U.S. officials suspect what could be a Russian spy agency The most successful web navigation History of US government and corporate entities.
It is described as an epic hack. But is it an attack?
This is a much more complex question than can be imagined, and how it is answered will indicate how the incoming Biden administration responds.
According to Microsoft President Brad Smith, the formula is clear: “This latest cyber attack is an attack on the United States and other important institutions, including its government and security agencies.” In a blog post on Thursday, After it came out, his own company was violated by US officials claiming that the Russian SVR was the equivalent of the CIA.
But for current and former U.S. officials, this is not the right way to look at it. They claim that by hacking dozens of companies and government agencies, hackers have unleashed a shocking and tragic record of intelligence. But they point out that this is cyber espionage that the US National Security Agency seeks on a regular basis against Russia, China and any foreign adversaries.
If intruders destroy data, or use their access to cause damage in the world, it could be an attack by shutting down power grids. But entering into unclassified government and corporate networks? Do you read other people’s emails? It’s spy.
“I do not think it’s a cyber attack under anyone’s definition working in the field,” said Gary Brown, a former Pentagon Internet professor and professor of cyber law at the National Defense University.
“This is really a very successful espionage operation. This is something we want to carry out. It’s an awakening call – we should be fine. The Russians are better than we know.”
Jamil Jaffer, a former senior adviser to the House Intelligence Agency and vice chairman of Ironnet Security, said: “We have no evidence that any information has been deleted, deleted, manipulated or altered. ”
For example, it is dangerous but not surprising that the Department of Energy’s National Nuclear Safety Administration is one of the violating agencies – the company claims that its unclassified business networks have been hacked.
“If we can access the nuclear programs and information of Russia or China, we will,” he said.
A senior congressional official who oversees intelligence said U.S. officials should be careful about how they describe the incident. This is in stark contrast to what Sony Pictures allegedly did in 2014 by hacking its networks, destroying data and computers and creating public private emails.
This is different from US and Israeli action Called Stuxnet, Which used cyber-attacks to damage Iranian nuclear facilities a decade ago. It is clearly a cyber attack.
Recent suspected Russian Internet hacking is similar to hacking China’s Office of Personnel Management (OPM), gaining Chinese access Millions of key employee records.
After that incident, the then Director of National Intelligence James Clapper Said: “You should salute the Chinese for what they have done. I do not think we will hesitate for a minute if we have the opportunity to do so.”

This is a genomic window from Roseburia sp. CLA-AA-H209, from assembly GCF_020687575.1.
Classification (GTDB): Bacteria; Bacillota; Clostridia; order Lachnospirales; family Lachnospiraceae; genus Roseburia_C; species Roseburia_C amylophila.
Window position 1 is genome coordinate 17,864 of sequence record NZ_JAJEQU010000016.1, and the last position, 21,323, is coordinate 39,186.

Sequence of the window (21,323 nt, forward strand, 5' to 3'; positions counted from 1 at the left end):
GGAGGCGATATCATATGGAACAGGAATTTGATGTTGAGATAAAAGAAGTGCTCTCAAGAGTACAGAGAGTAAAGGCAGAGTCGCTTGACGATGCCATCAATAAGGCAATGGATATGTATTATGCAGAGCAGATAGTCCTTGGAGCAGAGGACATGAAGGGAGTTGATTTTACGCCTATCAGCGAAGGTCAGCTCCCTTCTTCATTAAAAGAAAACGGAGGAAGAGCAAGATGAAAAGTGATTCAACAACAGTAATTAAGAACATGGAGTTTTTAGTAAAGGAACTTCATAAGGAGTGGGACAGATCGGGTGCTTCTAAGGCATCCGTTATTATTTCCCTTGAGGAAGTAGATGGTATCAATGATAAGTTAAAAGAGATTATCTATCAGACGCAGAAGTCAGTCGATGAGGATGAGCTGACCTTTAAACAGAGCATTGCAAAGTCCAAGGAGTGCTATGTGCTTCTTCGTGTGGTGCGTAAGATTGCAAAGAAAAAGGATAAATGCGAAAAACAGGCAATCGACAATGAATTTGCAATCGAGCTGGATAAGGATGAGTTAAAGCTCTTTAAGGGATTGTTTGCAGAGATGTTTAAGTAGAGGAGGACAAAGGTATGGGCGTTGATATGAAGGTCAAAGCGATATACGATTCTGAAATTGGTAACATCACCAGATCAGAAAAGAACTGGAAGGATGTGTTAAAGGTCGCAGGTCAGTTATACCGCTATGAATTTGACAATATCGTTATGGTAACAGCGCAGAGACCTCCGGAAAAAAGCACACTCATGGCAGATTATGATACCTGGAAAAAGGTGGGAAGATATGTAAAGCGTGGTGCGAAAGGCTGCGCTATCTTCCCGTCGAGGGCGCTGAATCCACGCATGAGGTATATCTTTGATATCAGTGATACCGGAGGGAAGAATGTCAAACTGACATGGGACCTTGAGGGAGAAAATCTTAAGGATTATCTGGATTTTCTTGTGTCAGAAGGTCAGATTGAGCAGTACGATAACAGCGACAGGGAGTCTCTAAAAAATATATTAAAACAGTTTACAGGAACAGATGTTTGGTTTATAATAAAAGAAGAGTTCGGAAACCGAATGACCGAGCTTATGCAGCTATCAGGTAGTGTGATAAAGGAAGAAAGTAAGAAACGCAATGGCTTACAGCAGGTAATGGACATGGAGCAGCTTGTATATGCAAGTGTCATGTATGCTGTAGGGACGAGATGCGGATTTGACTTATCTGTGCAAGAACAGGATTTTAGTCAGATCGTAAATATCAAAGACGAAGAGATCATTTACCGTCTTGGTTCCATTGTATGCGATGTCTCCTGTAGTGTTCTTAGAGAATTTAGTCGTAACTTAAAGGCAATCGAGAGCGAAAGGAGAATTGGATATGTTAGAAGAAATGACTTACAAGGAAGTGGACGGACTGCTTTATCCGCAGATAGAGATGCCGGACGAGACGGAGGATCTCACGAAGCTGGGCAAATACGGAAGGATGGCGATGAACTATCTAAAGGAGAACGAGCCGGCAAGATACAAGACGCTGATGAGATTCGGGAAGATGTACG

“As with what happened with Sony, if someone starts breaking into your computers and destroying stuff, it’s an attack,” the official said.
“But when it comes to OPM, when hackers come in and reveal the return of data, it’s not welcome, it’s not necessarily an attack on the same ballpark. What shall we reap? I have sown. “
He added: “We are now holding hands with what others are doing to us without giving the public a great view of what we are doing to others.”
In fact, US officials are careful with their language. Top senators from the Armed Services Committee, Republican James Inhof and Democrat Jack Reid released a joint statement saying it was a “significant, sophisticated cyber intrusion” – not an attack.
Similarly, Democrat Mark Warner of the Senate Intelligence Committee called it a “catastrophic breach”, “bad attempt” and intrusion.
“International law relating to cyber activities is not well developed, but if it is to be considered an attack, it must involve the use of force or force,” said James Lewis, a former foreign affairs official with the Center for Strategic and International Studies.
It is not yet clear what the intruders did with nine months of unrestricted access to government and corporate networks. A Western intelligence official would not be named to discuss an important matter as they may have done things that are considered more than simple intelligence.
If they take the data, it’s one thing, but if they plant “cyber bombs” that can cause physical destruction if they explode, it will at least allow for an attack, he said.
He and others noted that this would not be much different than what the Russians had already done by deploying cyber weapons in certain parts of the U.S. power grid or by stationing nuclear-armed submarines off the coast of the United States.
The Russian SVR, which is believed to have carried out the hacks, has no history of manipulating or destroying data – a congressional official said.
But even if it was only a Russian spy victory, experts say the Russians did not feel they were paying a price for such a shameful move. President Trump has not said anything on the matter, but President-elect Joe Biden has promised to respond.
In doing so, he used the correct language that some intelligence officials had gone so far as to raise expectations of a stronger response than he was ultimately prepared to offer.
“A good security is not enough; we must prevent our enemies from carrying out significant cyber attacks in the first place,” Biden said in a statement. “I will not stand idly by in the face of cyber attacks on our nation.”